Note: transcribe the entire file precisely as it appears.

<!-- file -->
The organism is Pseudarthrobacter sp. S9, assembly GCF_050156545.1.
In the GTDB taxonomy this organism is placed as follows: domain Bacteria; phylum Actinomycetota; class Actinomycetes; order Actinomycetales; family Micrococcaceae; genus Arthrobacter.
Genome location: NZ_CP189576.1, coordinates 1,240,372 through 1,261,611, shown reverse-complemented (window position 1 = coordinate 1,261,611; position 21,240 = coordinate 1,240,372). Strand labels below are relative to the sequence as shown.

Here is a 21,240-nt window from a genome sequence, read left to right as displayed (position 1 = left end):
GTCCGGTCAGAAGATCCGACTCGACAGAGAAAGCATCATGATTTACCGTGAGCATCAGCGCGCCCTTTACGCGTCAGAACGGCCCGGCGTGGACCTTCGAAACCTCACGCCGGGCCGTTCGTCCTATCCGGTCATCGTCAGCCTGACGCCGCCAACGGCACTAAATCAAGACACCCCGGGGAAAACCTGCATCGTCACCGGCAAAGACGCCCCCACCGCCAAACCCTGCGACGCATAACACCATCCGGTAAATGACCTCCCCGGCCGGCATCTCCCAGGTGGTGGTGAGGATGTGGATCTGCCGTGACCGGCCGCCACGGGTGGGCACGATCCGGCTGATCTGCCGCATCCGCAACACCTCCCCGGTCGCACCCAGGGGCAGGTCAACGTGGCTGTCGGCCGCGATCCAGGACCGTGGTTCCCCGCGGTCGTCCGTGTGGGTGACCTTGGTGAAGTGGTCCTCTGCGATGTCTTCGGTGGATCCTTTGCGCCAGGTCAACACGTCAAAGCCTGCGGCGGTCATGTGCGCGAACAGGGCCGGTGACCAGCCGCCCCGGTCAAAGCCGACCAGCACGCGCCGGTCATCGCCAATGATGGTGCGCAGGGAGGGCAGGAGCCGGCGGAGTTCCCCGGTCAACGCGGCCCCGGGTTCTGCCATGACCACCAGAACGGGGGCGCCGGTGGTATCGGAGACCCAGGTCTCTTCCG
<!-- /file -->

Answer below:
The organism is Pseudarthrobacter sp. S9, assembly GCF_050156545.1.
In the GTDB taxonomy this organism is placed as follows: domain Bacteria; phylum Actinomycetota; class Actinomycetes; order Actinomycetales; family Micrococcaceae; genus Arthrobacter.
Genome location: NZ_CP189576.1, coordinates 1,240,372 through 1,261,611, shown reverse-complemented (window position 1 = coordinate 1,261,611; position 21,240 = coordinate 1,240,372). Strand labels below are relative to the sequence as shown.

Here is a 21,240-nt window from a genome sequence, read left to right as displayed (position 1 = left end):
GTCCGGTCAGAAGATCCGACTCGACAGAGAAAGCATCATGATTTACCGTGAGCATCAGCGCGCCCTTTACGCGTCAGAACGGCCCGGCGTGGACCTTCGAAACCTCACGCCGGGCCGTTCGTCCTATCCGGTCATCGTCAGCCTGACGCCGCCAACGGCACTAAATCAAGACACCCCGGGGAAAACCTGCATCGTCACCGGCAAAGACGCCCCCACCGCCAAACCCTGCGACGCATAACACCATCCGGTAAATGACCTCCCCGGCCGGCATCTCCCAGGTGGTGGTGAGGATGTGGATCTGCCGTGACCGGCCGCCACGGGTGGGCACGATCCGGCTGATCTGCCGCATCCGCAACACCTCCCCGGTCGCACCCAGGGGCAGGTCAACGTGGCTGTCGGCCGCGATCCAGGACCGTGGTTCCCCGCGGTCGTCCGTGTGGGTGACCTTGGTGAAGTGGTCCTCTGCGATGTCTTCGGTGGATCCTTTGCGCCAGGTCAACACGTCAAAGCCTGCGGCGGTCATGTGCGCGAACAGGGCCGGTGACCAGCCGCCCCGGTCAAAGCCGACCAGCACGCGCCGGTCATCGCCAATGATGGTGCGCAGGGAGGGCAGGAGCCGGCGGAGTTCCCCGGTCAACGCGGCCCCGGGTTCTGCCATGACCACCAGAACGGGGGCGCCGGTGGTATCGGAGACCCAGGTCTCTTCCG